The rise of Rob Sanchez proves Brighton coach Ben Roberts is a master of his craft
Robert Sanchez making his full international debut for Spain in this most recent international break was the latest chapter of a rags-to-riches fairy tale that is the footballing equivalent of Cinderella.
Three years ago, Sanchez was on loan in League Two with Forest Green Rovers. Two years ago, he was on loan in League One at Rochdale. One year ago, he was fifth choice at Brighton behind Maty Ryan, David Button, Jason Steele and Christian Walton.
For Sanchez to now be established as one of the best young goalkeepers in the Premier League and be competing alongside Unai Simon and David De Gea for the Spain number one jersey – having usurped Chelsea’s £72 million man Kepa Arrizbalaga in the pecking order – is nothing short of extraordinary.
Where the Sanchez story differs from the Cinderella story though is that the Fairy Godmother is getting a lot of credit. In Cinderella, it is all about the young lady who ends up marrying Prince Charming. How many people actually stop to thank the Fairy Godmother, without whom none of it would have been possible? Not many is the answer to that.
In this case, Sanchez’s fairy godmother is Ben Roberts. And posting on social media after making his Spain debut, Sanchez went out of his way to thank his goalkeeping coach for turning him from a player who did not exactly set League Two alight in his season at Forest Green into one now representing one of the biggest footballing nations on the planet.
That Roberts has had such an impact is no surprise. If he is not the best goalkeeper coach in the country, then he is certainly the most underrated. For evidence, you just have to look at the record of players who have worked under him since he returned to the Albion as part of Chris Hughton’s coaching staff in the summer of 2015, 10 years after retiring as a Brighton player.
First, there is David Stockdale. In the 2014-15 season, Stockdale struggled for form and match fitness. Once he started working with Roberts, he was transformed into the best goalkeeper in the Championship between 2015 and 2017.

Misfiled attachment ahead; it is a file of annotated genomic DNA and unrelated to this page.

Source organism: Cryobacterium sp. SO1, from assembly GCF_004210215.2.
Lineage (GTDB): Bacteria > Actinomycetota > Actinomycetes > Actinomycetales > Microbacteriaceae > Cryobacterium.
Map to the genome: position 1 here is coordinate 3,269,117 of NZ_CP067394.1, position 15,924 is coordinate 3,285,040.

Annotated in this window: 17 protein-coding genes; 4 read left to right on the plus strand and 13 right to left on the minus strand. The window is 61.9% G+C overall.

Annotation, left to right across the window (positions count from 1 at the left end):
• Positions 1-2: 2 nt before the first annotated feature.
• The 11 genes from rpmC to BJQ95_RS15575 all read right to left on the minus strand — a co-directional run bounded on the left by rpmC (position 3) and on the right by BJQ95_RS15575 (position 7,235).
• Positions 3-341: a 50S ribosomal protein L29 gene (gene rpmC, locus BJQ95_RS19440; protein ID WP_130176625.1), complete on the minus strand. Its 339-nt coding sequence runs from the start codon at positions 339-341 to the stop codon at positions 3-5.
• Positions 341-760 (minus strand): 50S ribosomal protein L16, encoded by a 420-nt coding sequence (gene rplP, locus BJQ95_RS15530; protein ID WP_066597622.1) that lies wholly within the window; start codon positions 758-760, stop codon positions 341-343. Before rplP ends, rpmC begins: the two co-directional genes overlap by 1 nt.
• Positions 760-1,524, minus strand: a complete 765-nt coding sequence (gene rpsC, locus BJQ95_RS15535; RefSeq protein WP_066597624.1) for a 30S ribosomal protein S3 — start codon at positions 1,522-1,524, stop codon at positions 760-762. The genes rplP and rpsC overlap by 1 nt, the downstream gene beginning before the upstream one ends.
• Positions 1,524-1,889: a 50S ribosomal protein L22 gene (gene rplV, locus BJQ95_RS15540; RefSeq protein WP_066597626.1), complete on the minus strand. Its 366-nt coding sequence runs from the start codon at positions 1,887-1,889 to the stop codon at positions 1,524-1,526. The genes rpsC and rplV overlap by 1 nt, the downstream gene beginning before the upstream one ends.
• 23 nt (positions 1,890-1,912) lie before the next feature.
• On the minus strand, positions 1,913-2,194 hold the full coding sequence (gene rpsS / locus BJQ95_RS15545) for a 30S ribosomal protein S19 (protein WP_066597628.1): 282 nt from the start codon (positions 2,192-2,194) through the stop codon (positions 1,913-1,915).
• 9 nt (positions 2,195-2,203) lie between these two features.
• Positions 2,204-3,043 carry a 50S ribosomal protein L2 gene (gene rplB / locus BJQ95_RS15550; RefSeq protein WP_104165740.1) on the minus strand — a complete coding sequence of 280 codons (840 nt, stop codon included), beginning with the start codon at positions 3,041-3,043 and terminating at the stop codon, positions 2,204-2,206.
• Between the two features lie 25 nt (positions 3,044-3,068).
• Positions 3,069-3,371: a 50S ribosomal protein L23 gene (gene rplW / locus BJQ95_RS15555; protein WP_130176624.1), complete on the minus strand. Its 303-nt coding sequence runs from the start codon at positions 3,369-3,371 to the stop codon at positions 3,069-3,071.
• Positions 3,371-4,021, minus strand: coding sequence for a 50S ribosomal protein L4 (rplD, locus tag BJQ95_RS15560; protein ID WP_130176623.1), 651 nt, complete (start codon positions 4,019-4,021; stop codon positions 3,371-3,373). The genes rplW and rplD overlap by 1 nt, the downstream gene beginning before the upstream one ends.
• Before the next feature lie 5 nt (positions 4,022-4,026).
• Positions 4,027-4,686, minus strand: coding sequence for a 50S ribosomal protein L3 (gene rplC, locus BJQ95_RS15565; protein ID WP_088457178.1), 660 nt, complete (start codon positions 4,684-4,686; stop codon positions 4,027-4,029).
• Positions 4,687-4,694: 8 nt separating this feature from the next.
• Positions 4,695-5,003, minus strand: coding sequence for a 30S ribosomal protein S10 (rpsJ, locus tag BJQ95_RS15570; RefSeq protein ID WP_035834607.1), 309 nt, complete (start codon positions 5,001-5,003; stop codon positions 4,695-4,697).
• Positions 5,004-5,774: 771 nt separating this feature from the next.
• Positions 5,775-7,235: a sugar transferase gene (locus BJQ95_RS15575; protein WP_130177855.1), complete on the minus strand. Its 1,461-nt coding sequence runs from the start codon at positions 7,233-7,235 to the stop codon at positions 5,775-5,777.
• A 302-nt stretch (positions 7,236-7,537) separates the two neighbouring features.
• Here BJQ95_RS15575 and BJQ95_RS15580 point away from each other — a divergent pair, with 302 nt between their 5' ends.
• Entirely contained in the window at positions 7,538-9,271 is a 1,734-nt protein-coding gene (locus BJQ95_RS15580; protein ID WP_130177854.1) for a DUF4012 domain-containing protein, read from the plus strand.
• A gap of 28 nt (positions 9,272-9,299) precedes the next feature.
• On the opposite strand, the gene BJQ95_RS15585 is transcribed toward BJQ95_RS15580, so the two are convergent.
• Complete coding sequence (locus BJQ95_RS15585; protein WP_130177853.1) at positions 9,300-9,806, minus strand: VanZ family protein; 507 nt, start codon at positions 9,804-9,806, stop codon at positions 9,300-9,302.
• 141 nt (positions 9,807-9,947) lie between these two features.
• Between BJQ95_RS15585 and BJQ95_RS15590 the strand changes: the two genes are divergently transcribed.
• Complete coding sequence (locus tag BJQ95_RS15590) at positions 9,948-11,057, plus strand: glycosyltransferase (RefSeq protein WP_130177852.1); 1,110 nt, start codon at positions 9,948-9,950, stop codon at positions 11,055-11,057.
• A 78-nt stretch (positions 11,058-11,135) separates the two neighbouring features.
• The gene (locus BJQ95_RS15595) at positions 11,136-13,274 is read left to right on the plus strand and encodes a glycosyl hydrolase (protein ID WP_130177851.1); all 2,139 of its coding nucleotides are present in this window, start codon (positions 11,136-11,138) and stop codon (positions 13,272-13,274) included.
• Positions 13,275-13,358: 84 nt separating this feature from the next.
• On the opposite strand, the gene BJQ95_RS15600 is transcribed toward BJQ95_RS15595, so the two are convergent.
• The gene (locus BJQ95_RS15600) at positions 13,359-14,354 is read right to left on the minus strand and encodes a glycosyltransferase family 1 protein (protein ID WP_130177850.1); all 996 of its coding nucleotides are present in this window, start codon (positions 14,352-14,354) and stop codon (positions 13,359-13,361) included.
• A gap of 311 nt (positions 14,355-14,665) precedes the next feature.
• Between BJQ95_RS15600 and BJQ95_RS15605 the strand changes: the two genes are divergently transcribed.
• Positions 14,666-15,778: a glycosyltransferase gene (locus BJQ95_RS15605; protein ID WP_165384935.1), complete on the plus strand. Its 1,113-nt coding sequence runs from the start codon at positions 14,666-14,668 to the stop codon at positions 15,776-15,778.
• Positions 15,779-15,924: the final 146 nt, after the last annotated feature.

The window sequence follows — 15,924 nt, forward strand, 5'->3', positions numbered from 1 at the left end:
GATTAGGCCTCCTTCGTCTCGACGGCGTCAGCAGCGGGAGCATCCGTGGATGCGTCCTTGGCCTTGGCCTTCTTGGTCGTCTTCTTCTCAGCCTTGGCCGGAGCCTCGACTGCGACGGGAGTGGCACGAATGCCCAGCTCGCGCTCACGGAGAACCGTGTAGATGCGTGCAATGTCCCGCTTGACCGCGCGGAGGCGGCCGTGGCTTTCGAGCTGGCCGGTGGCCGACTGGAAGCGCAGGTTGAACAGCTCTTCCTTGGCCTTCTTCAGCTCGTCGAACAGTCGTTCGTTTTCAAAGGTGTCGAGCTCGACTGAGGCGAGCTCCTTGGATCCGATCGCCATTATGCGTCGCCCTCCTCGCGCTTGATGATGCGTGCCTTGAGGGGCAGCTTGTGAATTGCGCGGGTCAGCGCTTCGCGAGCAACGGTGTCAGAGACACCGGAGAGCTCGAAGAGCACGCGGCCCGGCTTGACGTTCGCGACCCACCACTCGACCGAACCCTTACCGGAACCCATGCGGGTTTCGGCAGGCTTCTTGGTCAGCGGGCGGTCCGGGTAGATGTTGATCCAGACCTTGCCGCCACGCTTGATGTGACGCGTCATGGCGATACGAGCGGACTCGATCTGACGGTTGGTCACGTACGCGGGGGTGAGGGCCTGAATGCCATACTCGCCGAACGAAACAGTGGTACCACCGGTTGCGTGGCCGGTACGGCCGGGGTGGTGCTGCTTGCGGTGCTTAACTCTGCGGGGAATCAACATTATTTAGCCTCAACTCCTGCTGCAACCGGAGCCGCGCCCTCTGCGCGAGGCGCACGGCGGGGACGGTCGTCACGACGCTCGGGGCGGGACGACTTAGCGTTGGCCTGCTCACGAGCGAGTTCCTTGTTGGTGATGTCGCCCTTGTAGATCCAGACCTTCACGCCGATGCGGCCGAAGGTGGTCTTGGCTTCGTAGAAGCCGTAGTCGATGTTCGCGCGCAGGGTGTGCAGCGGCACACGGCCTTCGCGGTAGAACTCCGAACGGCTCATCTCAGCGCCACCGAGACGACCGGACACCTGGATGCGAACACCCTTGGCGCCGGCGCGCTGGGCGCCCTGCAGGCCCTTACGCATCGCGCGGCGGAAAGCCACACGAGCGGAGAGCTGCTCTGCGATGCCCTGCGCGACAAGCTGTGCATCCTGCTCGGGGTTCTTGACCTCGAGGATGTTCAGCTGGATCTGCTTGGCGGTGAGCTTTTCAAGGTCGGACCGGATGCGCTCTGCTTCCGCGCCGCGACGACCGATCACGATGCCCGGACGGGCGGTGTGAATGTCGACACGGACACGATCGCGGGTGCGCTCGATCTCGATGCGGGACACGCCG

When Harry Redknapp waved a lot of money at Stockdale and offered him the chance to live next to Spaghetti Junction, he jumped at the chance and signed for Birmingham City.
Since parting with Roberts, Stockdale has rattled through spells with Southend United, Coventry City, Stevenage and Wycombe Wanderers.
From a man who did so much to help Brighton into the Premier League to a League Two relegation battle at Stevenage in the space of four years. It is the polar opposite of Sanchez’s rise. Without Roberts, Stockdale has declined.
Then there is Maty Ryan. When Ryan first arrived in England, he looked like a rabbit in the headlights. Hughton was so concerned that he brought in Tim Krul on a free transfer on the final day of that summer’s transfer window.
Within a month of the 2017-18 Premier League season kicking off, Roberts had ironed out the problems in Ryan’s game. Over the next three seasons, the Australian was one of the major reasons why the Albion remained in the Premier League. He is still the only Brighton player ever to win a PFA Player of the Month Award in the top flight.
Roberts has also nurtured Carl Rushworth, currently earning rave reviews on loan at Walsall. Whisper it quietly, but Rushworth has the potential to be even better than Sanchez.
There cannot be many players in history who have attracted the attentions of Barcelona scouts whilst on loan at Worthing, as Rushworth was rumoured to have done during a season with the Mackerel Men in 2019-20.
It is not just Brighton goalkeepers who Roberts has had an impact on, either. Before taking the job, he worked at Charlton Athletic, spotting and signing Nick Pope for the Addicks from non-league Bury Town in 2011.
Within nine years, Pope had finished second in the Premier League Golden Glove with 15 clean sheets and now has seven England caps to his name. His journey from the eighth tier of English football to the highest level was started by Roberts.
The most pleasing thing about Roberts becoming such a success as a coach is that it makes up for a playing career ruined by injury. Had he not suffered with a troublesome back, he could have played at the sort of level that so many of his proteges have managed.
After a brief loan spell in the 2002-03 season was cut short by his back, Steve Coppell took a sizable risk in bringing Roberts in on a free in the summer of 2003.
It played off handsomely though as the Albion won promotion through the playoffs come the end of the 2003-04 campaign. Roberts set a club-record of six consecutive clean sheets during the run-in, saved a Tommy Mooney penalty in the semi final shoot out win over Swindon Town and then recorded another shutout at the Millennium Stadium against Bristol City.
It says much then that Roberts’ contribution as the Albion’s goalkeeper coach has far outstripped his work as a promotion winning player.
He is Brighton’s best-kept secret and one we have to hope can keep sprinkling his magic over the Albion’s current and future number ones for as long as possible.
As long as Roberts is at the Amex, the Seagulls are in safe hands.